Brad: So he walks out swaggering, thinking the whole affair is over and done, but he’s going to have to come back for another hearing.

Daymon: They bring him back several times. And each time just seems to irritate him even more, like how is there even a question at this point? He figures that he’s got this revelation from his father, end of story.

Brad: And what happens is subsequent meetings isn’t that they come up with something to counter the revelation, no clever new counterargument, what happens instead is that they just sort of totally disregard it, pretend it’s not a part of the conversation.

Daymon: They focus on what for them is the sticking point, which is that after 1904 you just can’t have new wives anymore. Period. Which he clearly did. And he didn’t deny it. So they had him on that. And of course they excommunicated him. And he dies, 5 or 6 years later, of cancer. And on his death bed he says that he’s going to tell the Lord to call Francis Lyman to account for what he had done. He had really ruined Taylor’s reputation, his standing in the Church and within Mormondom. As they had done to Moses Thatcher, to some degree even to B. H. Roberts, to Matthias Cowley. But Taylor really had suffered the brunt of it, and from his perspective he hadn’t done anything that he didn’t have approval to do, that he hadn’t been told to do. So Taylor will come to be held up as a martyr for polygamists, for fundamentalists, for all these guys who are being excommunicated through these courts of [deleted], and they’d often come in and ask him to head up their authentic Mormon movement.

Brad: These hearings, these courts and excommunications, just the sheer numbers are starting to make it clear to polygamist Mormons that Church leaders are no longer winking at them.

Daymon: And a lot of them weren’t excommunicated for taking plural wives, which nowadays would be called adultery. Joseph W. Musser, son of Amos M. Musser who had been an assistant Church historian working with Joseph F. and Joseph Fielding Smith as well as Roberts—Joseph Musser was one of these guys exposed by the Tribune as having taken a plural wife, he got hauled in front of the Q12, and gets “disfellowshipped”, but then sent on a mission to India.

Brad: So he wasn’t excommunicated.

Daymon: Not at all. I don’t know anyone who would regard being sent on a mission as a form of excommunication.

Brad: But he is out of the picture, so to speak.

Daymon: So the newspapers no longer have anything to crow about.

Brad: Now, we’ll be returning to Musser’s career shortly. But I want to return, now, you mentioned a patriarch named Tolman, exed for performing plural marriages. He’s replaced as patriarch by a man named Woolley.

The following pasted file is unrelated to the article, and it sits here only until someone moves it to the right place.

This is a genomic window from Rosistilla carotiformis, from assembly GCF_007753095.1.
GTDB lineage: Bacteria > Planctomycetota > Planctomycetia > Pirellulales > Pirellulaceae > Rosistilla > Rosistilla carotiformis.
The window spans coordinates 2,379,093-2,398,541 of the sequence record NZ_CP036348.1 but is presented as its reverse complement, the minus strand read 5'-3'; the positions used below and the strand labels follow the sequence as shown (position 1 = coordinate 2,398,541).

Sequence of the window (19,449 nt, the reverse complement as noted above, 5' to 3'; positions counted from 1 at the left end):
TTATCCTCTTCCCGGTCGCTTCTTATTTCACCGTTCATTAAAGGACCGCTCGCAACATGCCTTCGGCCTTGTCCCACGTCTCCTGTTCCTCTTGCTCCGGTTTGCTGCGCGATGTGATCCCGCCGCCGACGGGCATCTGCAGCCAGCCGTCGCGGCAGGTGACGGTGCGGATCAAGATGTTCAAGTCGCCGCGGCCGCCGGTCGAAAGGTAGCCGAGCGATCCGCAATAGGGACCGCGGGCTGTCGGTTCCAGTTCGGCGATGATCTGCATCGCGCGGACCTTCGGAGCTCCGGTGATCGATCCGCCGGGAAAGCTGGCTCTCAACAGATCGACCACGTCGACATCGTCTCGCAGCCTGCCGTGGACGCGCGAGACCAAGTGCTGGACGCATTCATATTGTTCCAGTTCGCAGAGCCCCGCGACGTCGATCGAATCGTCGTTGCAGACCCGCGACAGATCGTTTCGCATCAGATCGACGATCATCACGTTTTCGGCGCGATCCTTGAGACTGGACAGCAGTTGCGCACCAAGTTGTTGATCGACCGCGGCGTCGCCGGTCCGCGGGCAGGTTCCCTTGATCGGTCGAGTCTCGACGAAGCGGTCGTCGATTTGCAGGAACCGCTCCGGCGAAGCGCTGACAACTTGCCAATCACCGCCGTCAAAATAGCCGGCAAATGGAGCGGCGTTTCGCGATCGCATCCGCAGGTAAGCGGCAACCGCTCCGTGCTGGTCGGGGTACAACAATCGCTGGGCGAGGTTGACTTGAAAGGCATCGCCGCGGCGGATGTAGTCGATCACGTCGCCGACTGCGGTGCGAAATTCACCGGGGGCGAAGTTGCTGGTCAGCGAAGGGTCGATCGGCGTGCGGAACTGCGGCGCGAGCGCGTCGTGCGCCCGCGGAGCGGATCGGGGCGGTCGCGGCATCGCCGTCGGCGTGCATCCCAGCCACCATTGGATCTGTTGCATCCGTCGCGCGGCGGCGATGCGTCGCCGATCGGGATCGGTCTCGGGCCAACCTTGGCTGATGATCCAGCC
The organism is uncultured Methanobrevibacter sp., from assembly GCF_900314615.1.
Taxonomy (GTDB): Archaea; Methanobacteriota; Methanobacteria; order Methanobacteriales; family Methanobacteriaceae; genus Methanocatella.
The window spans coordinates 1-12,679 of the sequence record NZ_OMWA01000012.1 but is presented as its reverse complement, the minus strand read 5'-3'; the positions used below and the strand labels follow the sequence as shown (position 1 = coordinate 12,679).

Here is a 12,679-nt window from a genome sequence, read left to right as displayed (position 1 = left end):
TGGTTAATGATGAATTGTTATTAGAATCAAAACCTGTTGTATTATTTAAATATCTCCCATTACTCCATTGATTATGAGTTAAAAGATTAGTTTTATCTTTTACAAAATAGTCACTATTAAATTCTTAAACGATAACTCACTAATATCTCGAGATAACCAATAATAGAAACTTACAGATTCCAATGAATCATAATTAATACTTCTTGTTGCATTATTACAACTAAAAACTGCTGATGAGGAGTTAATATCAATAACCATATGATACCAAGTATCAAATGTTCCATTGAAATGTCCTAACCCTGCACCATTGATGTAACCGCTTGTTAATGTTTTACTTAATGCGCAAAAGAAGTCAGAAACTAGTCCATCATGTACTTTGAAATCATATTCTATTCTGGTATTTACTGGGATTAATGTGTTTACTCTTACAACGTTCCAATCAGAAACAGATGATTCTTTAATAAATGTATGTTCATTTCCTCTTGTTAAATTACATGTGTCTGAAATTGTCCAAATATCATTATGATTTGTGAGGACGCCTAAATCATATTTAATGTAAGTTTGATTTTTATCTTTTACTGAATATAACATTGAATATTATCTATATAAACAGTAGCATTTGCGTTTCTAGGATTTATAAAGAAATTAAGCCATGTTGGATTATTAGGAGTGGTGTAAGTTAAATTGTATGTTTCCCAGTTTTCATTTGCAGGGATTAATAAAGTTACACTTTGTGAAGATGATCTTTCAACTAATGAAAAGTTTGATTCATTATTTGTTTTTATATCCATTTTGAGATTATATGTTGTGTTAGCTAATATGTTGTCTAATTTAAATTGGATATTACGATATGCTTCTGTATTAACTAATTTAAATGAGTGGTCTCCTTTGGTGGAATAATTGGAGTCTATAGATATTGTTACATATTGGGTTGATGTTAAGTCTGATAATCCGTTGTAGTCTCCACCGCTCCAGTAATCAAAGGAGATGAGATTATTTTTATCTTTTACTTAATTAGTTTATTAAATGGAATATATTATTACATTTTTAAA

Daymon: I don’t actually recall if he was excommunicated or just removed as patriarch. He was a very old man, and they probably didn’t excommunicate the poor guy. He was totally one of these old-school guys who was certain the entire hearing that he was just being rigorously tested. He put up a lot of resistance, which tended to enrage guys like Grant and Lyman, but in the end they went a bit soft on him. Now, Woolley, his replacement, will himself be called in front of the Q12 in 1914 and excommunicated for performing plural sealings in the Salt Lake Temple. This is four years after the initial bout of hearings had more or less run their course in 1910-11. And they find that, yet again, it’s the same damn story.

Brad: Literally the guy in the same position, playing the same role.

Daymon: And Lyman gets a statement from him to the effect that Lyman’s old nemesis, Matthias Cowley, is the one telling him to do this. So Woolley, at this point, has pinned everything on Cowley, as he was supposed to do, as Lyman wanted him to do, and it seems like once Cowley’s influence is curtailed, that’s probably going to be the end of it. There might be occasional pockets, but it’s going to cease being an endemic problem. And there’s this sense that the most stubborn generation is old enough that the problem will basically die with them. I mean, it’s been 3 or 4 decades now since the Underground, these guys are old. So at that point, it seemed like Fundamentalism as we now know it, had died before it was really born. They had managed to stamp it out.

Brad: John Woolley is super old, and seen as representative of the last, aging holdouts.

Daymon: He’s one of the last of the originals. He was one of John Taylor’s bodyguards on the Underground.

Brad: So back then he had been a part of the Underground in the most profound sense, including this mysterious 1886 revelation about plural marriage. He shared Taylor’s really recalcitrant thinking, was a witness to all of it, but he’s just getting so old that Church leaders just think that this will all sort of die a natural death. What people don’t anticipate, however, is what happens with the next generation. Because Woolley has a son.